Believing In The Power of One

On May 16, 2011, the Seattle Mariners officially released Milton Bradley from his contract, essentially firing the ill-tempered Opening Day left fielder in the process.

Entering that day, the team had a record of 16-23 and were losers of six straight contests. Just hours after Bradley’s termination was announced, however, the ballclub bested the Minnesota Twins by a score of 5-2, snapping their skid and improving to six games under .500. Exactly one week and seven games later, the M’s are winners of seven of their last eight and a mere one game below equilibrium at 23-24.

Now, it may not be all Bradley’s fault that the team got off to a sluggish start, but let’s be honest with ourselves here: there has to be some correlation between the club’s recent hot streak and Milton’s aptly-timed exodus.

The record since the man’s departure speaks for itself. On top of that, dugout morale appears to be at an all-time high. Sure, winning will breed a positive attitude (you won’t hear Chone Figgins going into his “Dumb question, next question” routine anytime soon, for instance), but this is no chicken-and-egg scenario: the unemployment of the embattled Bradley predates the first victory in this string of success, if only by a few ticks of the clock.

If addition by subtraction weren’t enough (and really, the team might have improved by sticking a tree out at Milton’s position), the M’s are getting similar — if not better — production from their left field platoon in Bradley’s stead.

While baseball’s Kanye West (Bradley’s comparison, not mine) supplemented his salty disposition with a .218 average, .356 slugging percentage, .669 OPS, 13 RBI, and three home runs, the tandem of Mike Wilson and Carlos Peguero have combined to put up these digits: .220 average, .420 slugging, .655 OPS, 11 RBI, and two home runs. A fair enough juxtaposition, made lopsided when you take into account the fact that Wilson and Peguero have done this over eleven days. Bradley? He concocted his numbers over a 39-day, 28-game span. Advantage, new guys.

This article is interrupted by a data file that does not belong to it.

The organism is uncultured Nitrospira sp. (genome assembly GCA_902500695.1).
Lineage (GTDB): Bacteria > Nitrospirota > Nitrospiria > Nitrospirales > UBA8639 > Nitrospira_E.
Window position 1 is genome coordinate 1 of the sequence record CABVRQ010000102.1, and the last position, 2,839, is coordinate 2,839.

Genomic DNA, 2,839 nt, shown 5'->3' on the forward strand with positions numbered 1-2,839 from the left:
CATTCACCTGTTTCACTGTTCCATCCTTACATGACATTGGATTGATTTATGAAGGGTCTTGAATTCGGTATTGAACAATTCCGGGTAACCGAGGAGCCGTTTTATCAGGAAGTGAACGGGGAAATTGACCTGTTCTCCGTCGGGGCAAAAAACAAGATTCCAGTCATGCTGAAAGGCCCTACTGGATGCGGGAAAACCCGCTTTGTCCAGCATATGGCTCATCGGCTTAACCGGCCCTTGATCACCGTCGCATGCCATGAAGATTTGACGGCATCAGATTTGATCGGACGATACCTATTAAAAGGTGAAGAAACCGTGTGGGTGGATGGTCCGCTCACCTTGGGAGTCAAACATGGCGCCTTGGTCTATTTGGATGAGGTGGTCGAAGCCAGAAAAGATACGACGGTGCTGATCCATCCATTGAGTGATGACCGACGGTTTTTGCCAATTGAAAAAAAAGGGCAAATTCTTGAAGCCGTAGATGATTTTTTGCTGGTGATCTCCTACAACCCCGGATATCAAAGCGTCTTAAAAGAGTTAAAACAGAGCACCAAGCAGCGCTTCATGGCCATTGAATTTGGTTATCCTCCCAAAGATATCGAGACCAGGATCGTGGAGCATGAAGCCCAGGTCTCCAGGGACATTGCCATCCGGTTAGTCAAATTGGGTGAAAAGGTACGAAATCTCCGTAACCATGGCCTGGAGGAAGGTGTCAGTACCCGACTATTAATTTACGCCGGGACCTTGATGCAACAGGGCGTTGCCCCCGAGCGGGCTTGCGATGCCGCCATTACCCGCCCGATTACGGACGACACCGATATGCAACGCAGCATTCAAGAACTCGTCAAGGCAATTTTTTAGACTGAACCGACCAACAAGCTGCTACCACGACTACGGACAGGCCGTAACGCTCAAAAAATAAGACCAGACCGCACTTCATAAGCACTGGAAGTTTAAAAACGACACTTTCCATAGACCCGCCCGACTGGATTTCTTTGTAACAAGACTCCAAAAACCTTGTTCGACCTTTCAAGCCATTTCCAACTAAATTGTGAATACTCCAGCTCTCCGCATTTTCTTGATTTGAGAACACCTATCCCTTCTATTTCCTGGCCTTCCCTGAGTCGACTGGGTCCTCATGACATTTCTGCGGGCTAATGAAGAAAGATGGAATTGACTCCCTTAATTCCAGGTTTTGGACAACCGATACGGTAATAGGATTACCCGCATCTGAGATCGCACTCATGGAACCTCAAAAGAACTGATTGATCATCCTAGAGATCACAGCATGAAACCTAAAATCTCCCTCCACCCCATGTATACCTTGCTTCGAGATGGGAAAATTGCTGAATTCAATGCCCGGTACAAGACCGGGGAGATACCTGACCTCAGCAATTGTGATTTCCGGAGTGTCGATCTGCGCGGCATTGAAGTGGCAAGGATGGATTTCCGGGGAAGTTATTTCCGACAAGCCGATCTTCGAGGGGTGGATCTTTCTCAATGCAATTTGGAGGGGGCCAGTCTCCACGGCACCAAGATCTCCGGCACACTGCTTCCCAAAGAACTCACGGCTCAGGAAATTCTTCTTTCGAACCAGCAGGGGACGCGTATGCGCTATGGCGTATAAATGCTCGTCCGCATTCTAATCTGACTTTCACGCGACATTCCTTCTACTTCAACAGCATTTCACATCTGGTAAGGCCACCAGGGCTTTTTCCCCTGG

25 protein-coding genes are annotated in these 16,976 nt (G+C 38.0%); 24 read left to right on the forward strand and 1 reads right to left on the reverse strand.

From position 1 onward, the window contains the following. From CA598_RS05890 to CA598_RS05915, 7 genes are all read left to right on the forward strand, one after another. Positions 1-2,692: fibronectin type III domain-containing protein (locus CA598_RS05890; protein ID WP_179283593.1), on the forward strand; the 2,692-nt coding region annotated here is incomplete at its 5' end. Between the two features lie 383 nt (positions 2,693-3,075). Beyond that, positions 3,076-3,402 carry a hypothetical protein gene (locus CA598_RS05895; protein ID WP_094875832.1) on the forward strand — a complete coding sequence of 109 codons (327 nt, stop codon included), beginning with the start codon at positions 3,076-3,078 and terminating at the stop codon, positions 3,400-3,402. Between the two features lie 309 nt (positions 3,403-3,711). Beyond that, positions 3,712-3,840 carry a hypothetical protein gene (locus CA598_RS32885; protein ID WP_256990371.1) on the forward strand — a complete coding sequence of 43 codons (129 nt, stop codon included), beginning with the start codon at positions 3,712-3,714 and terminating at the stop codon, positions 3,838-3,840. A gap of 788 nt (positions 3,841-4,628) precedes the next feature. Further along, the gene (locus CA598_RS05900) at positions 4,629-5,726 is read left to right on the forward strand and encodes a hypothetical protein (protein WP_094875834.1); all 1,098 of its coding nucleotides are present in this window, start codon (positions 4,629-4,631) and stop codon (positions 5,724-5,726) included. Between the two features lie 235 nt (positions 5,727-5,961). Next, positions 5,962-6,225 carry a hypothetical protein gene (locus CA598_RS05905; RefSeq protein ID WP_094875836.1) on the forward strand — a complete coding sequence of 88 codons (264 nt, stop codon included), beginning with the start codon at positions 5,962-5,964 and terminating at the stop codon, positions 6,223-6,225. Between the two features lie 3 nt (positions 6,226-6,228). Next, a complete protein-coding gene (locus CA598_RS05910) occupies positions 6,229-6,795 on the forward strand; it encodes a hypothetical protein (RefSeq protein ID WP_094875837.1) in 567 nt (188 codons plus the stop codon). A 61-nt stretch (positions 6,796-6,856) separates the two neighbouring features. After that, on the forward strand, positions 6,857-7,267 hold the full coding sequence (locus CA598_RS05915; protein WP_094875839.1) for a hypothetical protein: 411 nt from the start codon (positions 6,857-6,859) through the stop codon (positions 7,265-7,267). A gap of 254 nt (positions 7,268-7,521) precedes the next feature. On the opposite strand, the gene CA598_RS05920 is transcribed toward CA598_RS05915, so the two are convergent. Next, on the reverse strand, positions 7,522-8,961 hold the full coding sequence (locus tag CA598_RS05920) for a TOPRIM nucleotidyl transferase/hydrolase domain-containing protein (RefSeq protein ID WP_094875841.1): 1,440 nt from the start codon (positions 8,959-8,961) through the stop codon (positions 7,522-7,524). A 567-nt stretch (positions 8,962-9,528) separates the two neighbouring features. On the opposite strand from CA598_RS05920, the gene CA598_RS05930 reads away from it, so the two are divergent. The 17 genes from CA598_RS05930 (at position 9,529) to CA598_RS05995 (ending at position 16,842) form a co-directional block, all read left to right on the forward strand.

And while the impact of Bradley’s dismissal may very well be temporary, consider the six-game winning streak the Mariners are currently on. Only three times in the past nine seasons has this franchise compiled a lengthier sequence of consecutive victories: in April of 2002 (10), from May into June of 2003 (nine), and most recently in June of 2007 (eight).

If that weren’t enough, the team’s existing 23-24 win-loss record is the best they’ve had on May 23rd since that ’07 season, a year in which they conquered their opponents 88 times.

Yes, it’s still early. And no, this team does not have all the answers. Their offense, while improving, could still benefit from another big bat or two. Their bullpen, while effective, has had trouble closing out ballgames. Their starting pitching is dominant, but likely due for a regression.

But above all else, the surly elephant in the room is gone. With his exit and this wholly unanticipated turn of events, there’s one thing left in Milton Bradley’s wake that takes precedence over all else: hope. It’s time to start believing in this team, Mariner fans.

2 thoughts on “Believing In The Power of One”

  1. So glad they got rid of this guy man.. I know the clubhouse guys never said anything bad about Milton – even Drayer had nice things to say after he left but you HAVE to believe that he caused massive stress with people tip toeing around him and his massive uncontrollable attitude.

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